Death, Jesus’ blood, and the bad place called Heaven.

As a preschool teacher, I am never lacking in interesting, amusing conversation. The topics span from how their fathers wax their eyebrows to why ears are mushy and fingers are not to amusing misunderstandings.

Today, while on the playground kid came to me in hysterics about a trike and how it wasn’t his turn. This is pretty normal, but sobbing usually indicates sickness, sleepiness, or some other internalized disturbance. 

After explaining the trike situation, the little boy then proceeded to say through tears and frantic eyes without transition “And the people, they DIED. The kids! They died! Died! Then they went to the bad place. The bad place called Heaven.” 

Wiping away tears and calming him down, he then described to me that when people go on the ground they then go to the bad place. (Perhaps how he is understanding being buried?)

The transition in our conversation then turned to Jesus. Not happy Jesus, baby Jesus, six-pack-ab Jesus….but the bleeding, hurt, dying Jesus on the cross (and I don’t say that with admiration.) He made a circle around the crown of his head and said “And then the man, he had a hat and it made him bleed. Then the people died and went to the bad place.” I then asked him what the man’s name was: “Jesus.”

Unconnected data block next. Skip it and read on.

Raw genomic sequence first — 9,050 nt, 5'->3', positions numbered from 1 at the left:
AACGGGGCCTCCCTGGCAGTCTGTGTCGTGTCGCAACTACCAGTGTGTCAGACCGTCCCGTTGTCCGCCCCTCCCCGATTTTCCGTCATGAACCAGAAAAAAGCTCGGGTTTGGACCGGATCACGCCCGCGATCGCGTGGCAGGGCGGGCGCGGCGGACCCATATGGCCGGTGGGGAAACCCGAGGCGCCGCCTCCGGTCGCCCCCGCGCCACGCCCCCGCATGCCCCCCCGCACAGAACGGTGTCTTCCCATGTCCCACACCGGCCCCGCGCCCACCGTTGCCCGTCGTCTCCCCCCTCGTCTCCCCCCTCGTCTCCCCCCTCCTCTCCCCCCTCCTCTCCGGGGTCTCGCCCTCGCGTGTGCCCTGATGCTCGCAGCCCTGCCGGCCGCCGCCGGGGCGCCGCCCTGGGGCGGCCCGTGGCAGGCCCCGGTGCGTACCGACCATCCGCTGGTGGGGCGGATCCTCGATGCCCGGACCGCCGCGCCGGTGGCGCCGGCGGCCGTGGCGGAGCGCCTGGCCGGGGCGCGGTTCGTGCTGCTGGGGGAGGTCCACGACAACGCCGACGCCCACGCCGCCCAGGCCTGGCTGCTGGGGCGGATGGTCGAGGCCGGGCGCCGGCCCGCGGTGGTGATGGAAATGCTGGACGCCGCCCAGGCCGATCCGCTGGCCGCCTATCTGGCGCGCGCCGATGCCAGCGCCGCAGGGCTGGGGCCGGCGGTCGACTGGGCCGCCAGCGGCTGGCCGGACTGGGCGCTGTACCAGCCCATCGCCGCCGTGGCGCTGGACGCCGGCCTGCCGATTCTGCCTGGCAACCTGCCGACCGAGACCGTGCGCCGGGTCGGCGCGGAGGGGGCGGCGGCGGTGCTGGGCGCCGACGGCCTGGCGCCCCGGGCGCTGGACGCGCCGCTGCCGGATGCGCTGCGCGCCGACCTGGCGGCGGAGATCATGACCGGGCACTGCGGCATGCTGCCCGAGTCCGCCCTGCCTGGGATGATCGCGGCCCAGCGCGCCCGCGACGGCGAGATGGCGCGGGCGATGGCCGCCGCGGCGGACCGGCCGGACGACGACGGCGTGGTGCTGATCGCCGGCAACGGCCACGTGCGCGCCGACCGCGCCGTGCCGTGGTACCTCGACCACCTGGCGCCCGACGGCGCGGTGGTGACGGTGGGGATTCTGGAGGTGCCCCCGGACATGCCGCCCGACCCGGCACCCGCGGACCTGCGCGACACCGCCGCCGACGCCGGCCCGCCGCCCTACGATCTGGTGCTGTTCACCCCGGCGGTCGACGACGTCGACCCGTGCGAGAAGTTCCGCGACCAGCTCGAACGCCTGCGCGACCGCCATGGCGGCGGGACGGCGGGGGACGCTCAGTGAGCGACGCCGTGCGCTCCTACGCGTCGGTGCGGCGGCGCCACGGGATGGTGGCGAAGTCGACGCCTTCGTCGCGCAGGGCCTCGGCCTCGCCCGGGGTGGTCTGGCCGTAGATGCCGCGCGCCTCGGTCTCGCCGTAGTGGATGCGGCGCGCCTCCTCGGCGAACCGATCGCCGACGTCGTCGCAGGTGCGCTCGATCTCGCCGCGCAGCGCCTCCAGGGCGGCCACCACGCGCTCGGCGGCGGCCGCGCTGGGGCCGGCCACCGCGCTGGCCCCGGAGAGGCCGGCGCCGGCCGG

Then he ran to the finally free trike and our Jesus conversation was done. Granted, this little kids has an amazing imagination that I wish I could capture and slip into adult’s drinks like roofies, but the details are there and his mind is trying to make sense of it.  

The cross has always bothered me. It’s always made me uncomfortable, not in the heart-touching, wow I’m glad someone did that for me way…but in a ‘this was capital punishment and we are glorifying it’ way. This conversation just made my opinion of the glorified cross even worse. A savior dying (on a cross or any other means) should be glorified for their actions, not because of the way they died; and a savior dying shouldn’t terrify a little boy. 

Moral of the story: Don’t show your five-year-old an ancient torture device in action, even if your faith hangs from it. 

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